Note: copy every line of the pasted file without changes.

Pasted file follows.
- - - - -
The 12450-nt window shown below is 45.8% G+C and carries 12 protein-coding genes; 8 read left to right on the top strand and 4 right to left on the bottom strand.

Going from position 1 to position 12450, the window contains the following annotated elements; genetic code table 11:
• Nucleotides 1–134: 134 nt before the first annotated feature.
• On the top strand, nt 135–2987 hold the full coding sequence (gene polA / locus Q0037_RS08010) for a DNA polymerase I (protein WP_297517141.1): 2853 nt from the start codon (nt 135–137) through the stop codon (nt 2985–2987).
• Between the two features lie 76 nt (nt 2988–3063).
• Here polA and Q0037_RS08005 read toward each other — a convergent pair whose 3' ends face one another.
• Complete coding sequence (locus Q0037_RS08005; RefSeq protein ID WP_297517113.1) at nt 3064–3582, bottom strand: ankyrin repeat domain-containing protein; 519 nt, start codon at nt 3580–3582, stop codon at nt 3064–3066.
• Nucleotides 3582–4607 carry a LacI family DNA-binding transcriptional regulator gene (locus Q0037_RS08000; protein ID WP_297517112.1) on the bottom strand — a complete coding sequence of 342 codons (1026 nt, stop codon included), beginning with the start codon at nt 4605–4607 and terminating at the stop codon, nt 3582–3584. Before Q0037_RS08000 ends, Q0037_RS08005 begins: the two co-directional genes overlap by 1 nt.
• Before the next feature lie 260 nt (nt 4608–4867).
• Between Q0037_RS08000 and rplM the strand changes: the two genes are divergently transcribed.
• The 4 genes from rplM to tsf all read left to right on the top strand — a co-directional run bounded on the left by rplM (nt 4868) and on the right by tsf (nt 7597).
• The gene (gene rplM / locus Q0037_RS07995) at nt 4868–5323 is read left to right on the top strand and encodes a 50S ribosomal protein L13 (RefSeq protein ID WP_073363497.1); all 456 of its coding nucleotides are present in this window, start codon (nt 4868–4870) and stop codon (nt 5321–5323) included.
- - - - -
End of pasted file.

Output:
The 12450-nt window shown below is 45.8% G+C and carries 12 protein-coding genes; 8 read left to right on the top strand and 4 right to left on the bottom strand.

Going from position 1 to position 12450, the window contains the following annotated elements; genetic code table 11:
• Nucleotides 1–134: 134 nt before the first annotated feature.
• On the top strand, nt 135–2987 hold the full coding sequence (gene polA / locus Q0037_RS08010) for a DNA polymerase I (protein WP_297517141.1): 2853 nt from the start codon (nt 135–137) through the stop codon (nt 2985–2987).
• Between the two features lie 76 nt (nt 2988–3063).
• Here polA and Q0037_RS08005 read toward each other — a convergent pair whose 3' ends face one another.
• Complete coding sequence (locus Q0037_RS08005; RefSeq protein ID WP_297517113.1) at nt 3064–3582, bottom strand: ankyrin repeat domain-containing protein; 519 nt, start codon at nt 3580–3582, stop codon at nt 3064–3066.
• Nucleotides 3582–4607 carry a LacI family DNA-binding transcriptional regulator gene (locus Q0037_RS08000; protein ID WP_297517112.1) on the bottom strand — a complete coding sequence of 342 codons (1026 nt, stop codon included), beginning with the start codon at nt 4605–4607 and terminating at the stop codon, nt 3582–3584. Before Q0037_RS08000 ends, Q0037_RS08005 begins: the two co-directional genes overlap by 1 nt.
• Before the next feature lie 260 nt (nt 4608–4867).
• Between Q0037_RS08000 and rplM the strand changes: the two genes are divergently transcribed.
• The 4 genes from rplM to tsf all read left to right on the top strand — a co-directional run bounded on the left by rplM (nt 4868) and on the right by tsf (nt 7597).
• The gene (gene rplM / locus Q0037_RS07995) at nt 4868–5323 is read left to right on the top strand and encodes a 50S ribosomal protein L13 (RefSeq protein ID WP_073363497.1); all 456 of its coding nucleotides are present in this window, start codon (nt 4868–4870) and stop codon (nt 5321–5323) included.